news The NBN company today took a major step towards its goal of implementing the Multi-Technology Mix approach which Malcolm Turnbull has brought to the project, formally launching its Fibre to the Node product as an option to retail broadband providers some two years after the 2013 Federal Election.
The original Labor vision for the NBN called for a near-universal Fibre to the Premises rollout, which would have seen fibre deployed all the way to almost all Australians’ premises. However, the Coalition’s model for the NBN has significantly watered down that model and will see fibre deployed only partially to many customers’ premises, re-using the copper and HFC cable networks belonging to Telstra and Optus.
In a statement issued this morning, the NBN company announced its commercial FTTN product was now available.
“Our FTTN technology delivers fast broadband via fibre-optic cable that runs to a neighbourhood node/cabinet and from there using the copper lines to deliver high-speed broadband ultimately via VDSL technology,” the company said.
“This makes deployment faster than other broadband technologies such as FTTP, as the entire connection from the exchange to most homes and businesses won’t need to be replaced – but with short distances between end-users and the FTTN cabinet very high speeds can still be achieved.”
The company’s initial FTTN rollout has launched in Belmont, NSW. It aims to have 500,000 FTTN premises Ready for Service (RFS) by mid-2016 and 3.7 million by mid-2018.
The NBN company said with a “much simpler installation process on FTTN (as compared to other technologies such as FTTP)”, it expects that it will be able to activate end-users much faster than on other broadband technologies.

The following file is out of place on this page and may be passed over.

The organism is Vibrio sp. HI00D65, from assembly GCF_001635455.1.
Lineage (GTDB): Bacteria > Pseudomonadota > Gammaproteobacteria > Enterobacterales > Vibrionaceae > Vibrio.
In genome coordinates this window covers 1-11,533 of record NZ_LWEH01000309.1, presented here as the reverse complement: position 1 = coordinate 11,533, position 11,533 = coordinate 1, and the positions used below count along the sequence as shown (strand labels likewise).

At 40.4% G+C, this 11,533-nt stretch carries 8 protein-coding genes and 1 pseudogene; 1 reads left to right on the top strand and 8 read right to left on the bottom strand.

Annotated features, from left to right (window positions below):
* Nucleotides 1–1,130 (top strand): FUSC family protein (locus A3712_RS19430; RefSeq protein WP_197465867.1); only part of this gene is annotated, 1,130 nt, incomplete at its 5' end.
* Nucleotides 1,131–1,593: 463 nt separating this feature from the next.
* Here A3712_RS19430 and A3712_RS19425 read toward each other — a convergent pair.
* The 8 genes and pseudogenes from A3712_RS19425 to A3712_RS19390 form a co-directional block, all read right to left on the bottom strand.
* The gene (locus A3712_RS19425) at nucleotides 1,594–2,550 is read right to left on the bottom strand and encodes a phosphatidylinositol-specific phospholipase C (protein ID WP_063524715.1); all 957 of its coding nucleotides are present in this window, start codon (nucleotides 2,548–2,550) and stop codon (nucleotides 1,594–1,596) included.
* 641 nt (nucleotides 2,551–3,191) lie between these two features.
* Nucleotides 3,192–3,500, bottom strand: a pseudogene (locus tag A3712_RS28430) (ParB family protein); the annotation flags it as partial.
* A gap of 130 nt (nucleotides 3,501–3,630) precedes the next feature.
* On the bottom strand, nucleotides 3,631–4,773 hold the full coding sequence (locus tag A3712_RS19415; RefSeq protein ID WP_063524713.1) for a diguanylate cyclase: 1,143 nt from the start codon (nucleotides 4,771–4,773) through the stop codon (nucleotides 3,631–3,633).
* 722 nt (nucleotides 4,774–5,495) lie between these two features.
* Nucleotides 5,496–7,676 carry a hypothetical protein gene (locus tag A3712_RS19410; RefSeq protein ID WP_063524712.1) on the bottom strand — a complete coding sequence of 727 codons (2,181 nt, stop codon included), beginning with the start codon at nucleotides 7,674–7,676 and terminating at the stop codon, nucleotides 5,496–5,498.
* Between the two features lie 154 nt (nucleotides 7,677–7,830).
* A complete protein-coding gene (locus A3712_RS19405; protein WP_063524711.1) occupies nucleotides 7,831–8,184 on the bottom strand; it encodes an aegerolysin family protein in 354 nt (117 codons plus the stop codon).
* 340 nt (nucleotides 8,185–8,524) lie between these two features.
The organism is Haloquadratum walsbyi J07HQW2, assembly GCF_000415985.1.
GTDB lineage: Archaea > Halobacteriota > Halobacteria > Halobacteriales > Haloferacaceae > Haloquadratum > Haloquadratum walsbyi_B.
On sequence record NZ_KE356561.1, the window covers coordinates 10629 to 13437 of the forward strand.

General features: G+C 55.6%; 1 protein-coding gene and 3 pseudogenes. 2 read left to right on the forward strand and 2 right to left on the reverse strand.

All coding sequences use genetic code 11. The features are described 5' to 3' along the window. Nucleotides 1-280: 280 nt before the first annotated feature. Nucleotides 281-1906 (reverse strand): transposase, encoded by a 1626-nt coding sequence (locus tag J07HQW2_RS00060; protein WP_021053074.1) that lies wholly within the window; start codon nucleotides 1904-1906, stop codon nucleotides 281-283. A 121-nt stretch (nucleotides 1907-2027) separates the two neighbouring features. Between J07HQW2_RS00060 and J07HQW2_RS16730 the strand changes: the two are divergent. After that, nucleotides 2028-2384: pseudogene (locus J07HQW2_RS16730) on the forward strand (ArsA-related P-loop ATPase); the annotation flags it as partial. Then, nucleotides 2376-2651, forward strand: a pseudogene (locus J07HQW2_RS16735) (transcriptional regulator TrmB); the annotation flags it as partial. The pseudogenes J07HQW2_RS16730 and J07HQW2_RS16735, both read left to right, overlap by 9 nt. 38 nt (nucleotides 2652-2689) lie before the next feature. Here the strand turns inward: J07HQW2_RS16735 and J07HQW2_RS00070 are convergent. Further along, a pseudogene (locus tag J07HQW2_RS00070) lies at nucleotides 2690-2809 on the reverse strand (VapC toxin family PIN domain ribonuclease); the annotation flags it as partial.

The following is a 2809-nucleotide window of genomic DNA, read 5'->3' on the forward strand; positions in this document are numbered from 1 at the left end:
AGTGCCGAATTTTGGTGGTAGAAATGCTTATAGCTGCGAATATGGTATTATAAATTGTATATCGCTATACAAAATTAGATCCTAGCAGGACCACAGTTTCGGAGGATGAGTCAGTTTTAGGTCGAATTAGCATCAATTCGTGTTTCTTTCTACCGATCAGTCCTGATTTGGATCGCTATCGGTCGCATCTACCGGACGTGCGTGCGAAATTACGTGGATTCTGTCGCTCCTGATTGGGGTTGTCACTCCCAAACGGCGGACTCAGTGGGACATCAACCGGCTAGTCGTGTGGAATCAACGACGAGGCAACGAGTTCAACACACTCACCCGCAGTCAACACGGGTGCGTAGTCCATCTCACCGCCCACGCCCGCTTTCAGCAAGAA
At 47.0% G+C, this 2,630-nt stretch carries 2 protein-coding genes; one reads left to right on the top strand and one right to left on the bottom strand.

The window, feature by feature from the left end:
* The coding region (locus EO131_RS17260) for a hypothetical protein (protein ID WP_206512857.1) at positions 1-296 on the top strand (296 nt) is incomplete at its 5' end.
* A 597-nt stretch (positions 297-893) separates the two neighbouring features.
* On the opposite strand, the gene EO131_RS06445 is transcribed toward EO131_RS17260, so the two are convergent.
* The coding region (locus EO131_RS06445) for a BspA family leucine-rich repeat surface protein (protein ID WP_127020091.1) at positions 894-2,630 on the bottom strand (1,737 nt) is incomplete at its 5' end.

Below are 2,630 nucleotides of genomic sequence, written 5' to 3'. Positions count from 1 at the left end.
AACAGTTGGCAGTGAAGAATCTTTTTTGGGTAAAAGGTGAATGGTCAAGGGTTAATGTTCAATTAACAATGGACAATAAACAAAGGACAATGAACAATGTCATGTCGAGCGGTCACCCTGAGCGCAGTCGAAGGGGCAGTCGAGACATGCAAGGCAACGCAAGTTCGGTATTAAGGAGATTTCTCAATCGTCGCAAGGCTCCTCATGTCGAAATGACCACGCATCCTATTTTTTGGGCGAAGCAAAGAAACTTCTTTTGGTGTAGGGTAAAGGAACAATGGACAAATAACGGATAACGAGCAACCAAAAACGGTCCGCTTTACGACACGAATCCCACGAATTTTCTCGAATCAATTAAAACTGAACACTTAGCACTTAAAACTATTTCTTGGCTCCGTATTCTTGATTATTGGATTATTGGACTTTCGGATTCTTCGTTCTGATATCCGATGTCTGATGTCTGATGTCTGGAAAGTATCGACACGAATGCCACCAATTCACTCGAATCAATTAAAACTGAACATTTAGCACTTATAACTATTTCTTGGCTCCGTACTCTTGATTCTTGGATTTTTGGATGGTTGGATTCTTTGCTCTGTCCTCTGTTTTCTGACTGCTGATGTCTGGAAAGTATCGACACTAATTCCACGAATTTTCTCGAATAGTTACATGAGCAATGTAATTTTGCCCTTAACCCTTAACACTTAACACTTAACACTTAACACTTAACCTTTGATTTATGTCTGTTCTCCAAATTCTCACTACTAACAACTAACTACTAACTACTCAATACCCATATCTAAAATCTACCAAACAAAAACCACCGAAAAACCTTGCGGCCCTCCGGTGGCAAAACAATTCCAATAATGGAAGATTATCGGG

The company expects more than 1.6 million homes and businesses to be connected to the NBN network via FTTN technology by mid-2018.
The NBN company has signed Wholesale Broadband Agreements (WBA) with over twenty Retail Service Providers (RSPs) including Telstra, Optus, Optus Wholesale, Exetel, TPG, iiNet, AAPT, SkyMesh, Harbour ISP and M2 Group (Dodo, iPrimus, Commander) to sell FTTN services.
John Simon, Chief Customer Officer at the NBN company said:
“The launch of FTTN technology will help us get fast broadband to Australians more quickly and with less inconvenience to end-users. We are looking forward to getting this part of the NBN network fully built out and allowing Australians to enjoy the huge benefits of fast broadband.”
Tony Cross, Chief Architect at the NBN company said:
“Overseas experience in markets like the UK and Germany has proven the value of FTTN in delivering fast broadband services to millions of premises both quickly and cost effectively. Our own FTTN end-user trials have been hugely encouraging in showing that FTTN can deliver great speeds to Australians, with most end-users on the trial getting wholesale speeds of 100Mbps (download) and 40Mbps (upload).”
Using the multi-technology-mix, the NBN company aims to connect eight million homes and business, providing wholesale download data rates of up to 25 Mbps to all premises and at least 50 Mbps to 90 per cent of fixed line premises as soon as possible.
There have been extremely long-standing criticisms of the FTTN network rollout metholodogy which Prime Minister Malcolm Turnbull has long preferred over the FTTP model the previous Labor Government initiated for the NBN project.
From today, I suspect we will get an increasing set of results from early FTTN NBN customers showing whether that criticism was valid, or whether it was misplaced. Will the FTTN aspect of the network be too slow, too buggy, too problematic when it rains, and require unacceptable maintenance costs? We will start to get some real-world data on those questions very shortly.
I’d love to hear from any early FTTN NBN customers. Please feel free to use the comments below, or Delimiter’s anonymous tips form, to let me know what your experience with the technology has been.
Image credit: Mikael412, used with permission